D ear Amy: My father-in-law is a hard-working, no-nonsense, retired ex-engineer who carried a lot of responsibility at the company where he used to work. Now he’s over 90 years old.
On occasion, usually around the dinner table with his wife and family present, he will publicly belittle, insult and vilify his wife of over 50 years.
He can be incredibly cruel. Sometimes he insults my wife (his daughter) and her siblings. Usually my wife and I just roll our eyes and try to change the subject.
One night, after an outburst that sent my wife crying from the dinner table, I lashed out at him. I told him I was disgusted by his behavior and told him to stop.
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I decided I do not want this abusive man in my life or my wife’s life.
I want to support my wife and tell her to do the same, but it’s her father. For the sake of my wife and her mother, should I cut him some slack?
— Had It with Dad
Dear Had It: You don’t provide details about your father-in-law’s temperament or behavior prior to old age, but extreme mood changes and anger can be a sign of bad health. Alcohol can also be a factor. Is he drinking when he does this?
But let’s say your father-in-law has always behaved this way to some extent.
Do not roll your eyes and ignore this behavior. You were right to confront him.
When he behaves this way in your presence, you should always intervene. You should also convey that if you become aware of him being violent toward his wife, you will call the police – and instruct everyone else in the family to do the same. He will likely be insulted and decide to cut you off.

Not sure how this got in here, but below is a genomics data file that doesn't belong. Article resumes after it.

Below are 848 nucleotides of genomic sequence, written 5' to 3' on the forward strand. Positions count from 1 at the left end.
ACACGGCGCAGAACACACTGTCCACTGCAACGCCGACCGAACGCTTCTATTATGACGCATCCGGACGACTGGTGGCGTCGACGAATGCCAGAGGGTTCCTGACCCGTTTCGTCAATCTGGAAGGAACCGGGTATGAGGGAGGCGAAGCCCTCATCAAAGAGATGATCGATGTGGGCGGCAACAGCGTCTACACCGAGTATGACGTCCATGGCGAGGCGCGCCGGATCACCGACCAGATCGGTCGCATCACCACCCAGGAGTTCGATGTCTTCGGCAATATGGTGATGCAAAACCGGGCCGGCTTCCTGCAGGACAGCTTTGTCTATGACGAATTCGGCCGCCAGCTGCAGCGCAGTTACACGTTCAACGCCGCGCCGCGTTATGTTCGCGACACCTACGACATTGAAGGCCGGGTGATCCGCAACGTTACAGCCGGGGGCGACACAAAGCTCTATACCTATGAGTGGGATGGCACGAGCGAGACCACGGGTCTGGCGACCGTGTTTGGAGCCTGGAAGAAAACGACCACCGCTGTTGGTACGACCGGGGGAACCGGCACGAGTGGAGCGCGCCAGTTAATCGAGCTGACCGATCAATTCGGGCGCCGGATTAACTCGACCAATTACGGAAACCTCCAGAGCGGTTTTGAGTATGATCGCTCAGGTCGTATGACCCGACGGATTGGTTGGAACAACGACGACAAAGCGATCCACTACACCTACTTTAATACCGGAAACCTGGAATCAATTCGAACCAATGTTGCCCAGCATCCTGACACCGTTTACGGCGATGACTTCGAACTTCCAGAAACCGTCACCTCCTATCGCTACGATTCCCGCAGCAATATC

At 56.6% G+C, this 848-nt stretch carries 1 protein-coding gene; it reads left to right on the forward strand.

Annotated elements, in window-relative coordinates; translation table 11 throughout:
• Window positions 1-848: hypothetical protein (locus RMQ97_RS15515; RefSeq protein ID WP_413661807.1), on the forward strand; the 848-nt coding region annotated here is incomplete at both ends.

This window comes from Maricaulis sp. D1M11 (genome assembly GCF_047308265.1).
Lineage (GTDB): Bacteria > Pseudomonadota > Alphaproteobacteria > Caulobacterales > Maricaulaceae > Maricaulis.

You and your wife should direct your concern to her mother. Is she safe? Even if you and your father-in-law avoid each other, you must do everything possible to maintain contact with his wife.
I shudder to imagine her life. If he is like this when he is with others, what is he like when they are alone? The National Adult Protective Services Association provides information on how to report abuse and get help for seniors (all calls are anonymous). Check the website napsa-now.org and click on Get Help to see how to report abuse and get support for your mother-in-law.
Dear Amy: Many years ago, my first wife’s father died suddenly. My wife totally changed and this led to a divorce.
In my marriages that followed (and there were several), something unexpected arose, unraveling the relationships. I ask myself, “Was it just bad luck or poor judgment?”
I have been married to a wonderful woman for the last 32 years (no more surprises!). I have been a great husband and she is happy.
Yet in discussions about relationships within her family, people actually have had the nerve to say, “And how many times have you been married?” Although most of my marriages were at an early age, I am still held accountable for those failures.
How do I rid myself of the stigma I carry?
— Tired of Taking It
Dear Tired: I wonder if you are stigmatized so much as the punch line of a family joke. The way to make it go away is to own it.
Reply, “Each of my 12 marriages was unique. I may be a slow learner, but I definitely saved the best for last. Right, sweetheart?”
That last part is called a “toss.” Your wife can pick up her cue and say, “What? You were married before? Honey, I never knew!”
Dear Amy: “Middle-Aged” asked if you think relationships between people with a large age gap are viable, long term. Then she noted that in her relationship, her significantly younger guy asked her to keep the whole thing a secret. To me, that was the red flag. Keeping a relationship secret will impair its long-term chances more than any age difference would.
— Down with the Down Low
Dear Down: Absolutely.